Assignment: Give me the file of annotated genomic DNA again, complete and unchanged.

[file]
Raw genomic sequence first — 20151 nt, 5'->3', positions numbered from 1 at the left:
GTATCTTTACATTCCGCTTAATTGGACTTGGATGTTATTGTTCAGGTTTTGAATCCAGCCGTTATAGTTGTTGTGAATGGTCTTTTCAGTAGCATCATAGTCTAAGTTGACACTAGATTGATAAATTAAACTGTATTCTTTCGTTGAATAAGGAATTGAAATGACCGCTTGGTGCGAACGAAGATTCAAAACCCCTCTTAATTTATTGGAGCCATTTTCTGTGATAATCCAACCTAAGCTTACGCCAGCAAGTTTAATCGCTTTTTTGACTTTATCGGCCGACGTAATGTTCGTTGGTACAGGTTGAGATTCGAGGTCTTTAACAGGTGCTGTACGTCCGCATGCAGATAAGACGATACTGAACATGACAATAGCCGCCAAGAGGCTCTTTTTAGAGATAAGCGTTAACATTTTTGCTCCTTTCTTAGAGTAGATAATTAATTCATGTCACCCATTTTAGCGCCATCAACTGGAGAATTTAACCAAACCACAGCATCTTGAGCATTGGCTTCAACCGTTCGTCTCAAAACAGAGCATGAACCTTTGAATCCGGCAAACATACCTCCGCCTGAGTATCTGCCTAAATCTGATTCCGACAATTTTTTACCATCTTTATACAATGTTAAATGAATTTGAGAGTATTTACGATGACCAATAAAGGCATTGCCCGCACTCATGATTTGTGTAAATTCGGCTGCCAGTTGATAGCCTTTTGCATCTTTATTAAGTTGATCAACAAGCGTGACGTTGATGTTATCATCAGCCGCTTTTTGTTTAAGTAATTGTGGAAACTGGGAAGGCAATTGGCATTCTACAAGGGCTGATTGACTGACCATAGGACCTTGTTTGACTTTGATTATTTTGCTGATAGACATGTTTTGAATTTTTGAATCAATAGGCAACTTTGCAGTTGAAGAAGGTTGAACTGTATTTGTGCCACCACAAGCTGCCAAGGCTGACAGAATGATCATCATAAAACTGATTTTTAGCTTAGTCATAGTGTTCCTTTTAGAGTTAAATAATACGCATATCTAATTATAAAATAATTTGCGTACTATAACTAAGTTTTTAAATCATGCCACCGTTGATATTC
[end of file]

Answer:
Raw genomic sequence first — 20151 nt, 5'->3', positions numbered from 1 at the left:
GTATCTTTACATTCCGCTTAATTGGACTTGGATGTTATTGTTCAGGTTTTGAATCCAGCCGTTATAGTTGTTGTGAATGGTCTTTTCAGTAGCATCATAGTCTAAGTTGACACTAGATTGATAAATTAAACTGTATTCTTTCGTTGAATAAGGAATTGAAATGACCGCTTGGTGCGAACGAAGATTCAAAACCCCTCTTAATTTATTGGAGCCATTTTCTGTGATAATCCAACCTAAGCTTACGCCAGCAAGTTTAATCGCTTTTTTGACTTTATCGGCCGACGTAATGTTCGTTGGTACAGGTTGAGATTCGAGGTCTTTAACAGGTGCTGTACGTCCGCATGCAGATAAGACGATACTGAACATGACAATAGCCGCCAAGAGGCTCTTTTTAGAGATAAGCGTTAACATTTTTGCTCCTTTCTTAGAGTAGATAATTAATTCATGTCACCCATTTTAGCGCCATCAACTGGAGAATTTAACCAAACCACAGCATCTTGAGCATTGGCTTCAACCGTTCGTCTCAAAACAGAGCATGAACCTTTGAATCCGGCAAACATACCTCCGCCTGAGTATCTGCCTAAATCTGATTCCGACAATTTTTTACCATCTTTATACAATGTTAAATGAATTTGAGAGTATTTACGATGACCAATAAAGGCATTGCCCGCACTCATGATTTGTGTAAATTCGGCTGCCAGTTGATAGCCTTTTGCATCTTTATTAAGTTGATCAACAAGCGTGACGTTGATGTTATCATCAGCCGCTTTTTGTTTAAGTAATTGTGGAAACTGGGAAGGCAATTGGCATTCTACAAGGGCTGATTGACTGACCATAGGACCTTGTTTGACTTTGATTATTTTGCTGATAGACATGTTTTGAATTTTTGAATCAATAGGCAACTTTGCAGTTGAAGAAGGTTGAACTGTATTTGTGCCACCACAAGCTGCCAAGGCTGACAGAATGATCATCATAAAACTGATTTTTAGCTTAGTCATAGTGTTCCTTTTAGAGTTAAATAATACGCATATCTAATTATAAAATAATTTGCGTACTATAACTAAGTTTTTAAATCATGCCACCGTTGATATTC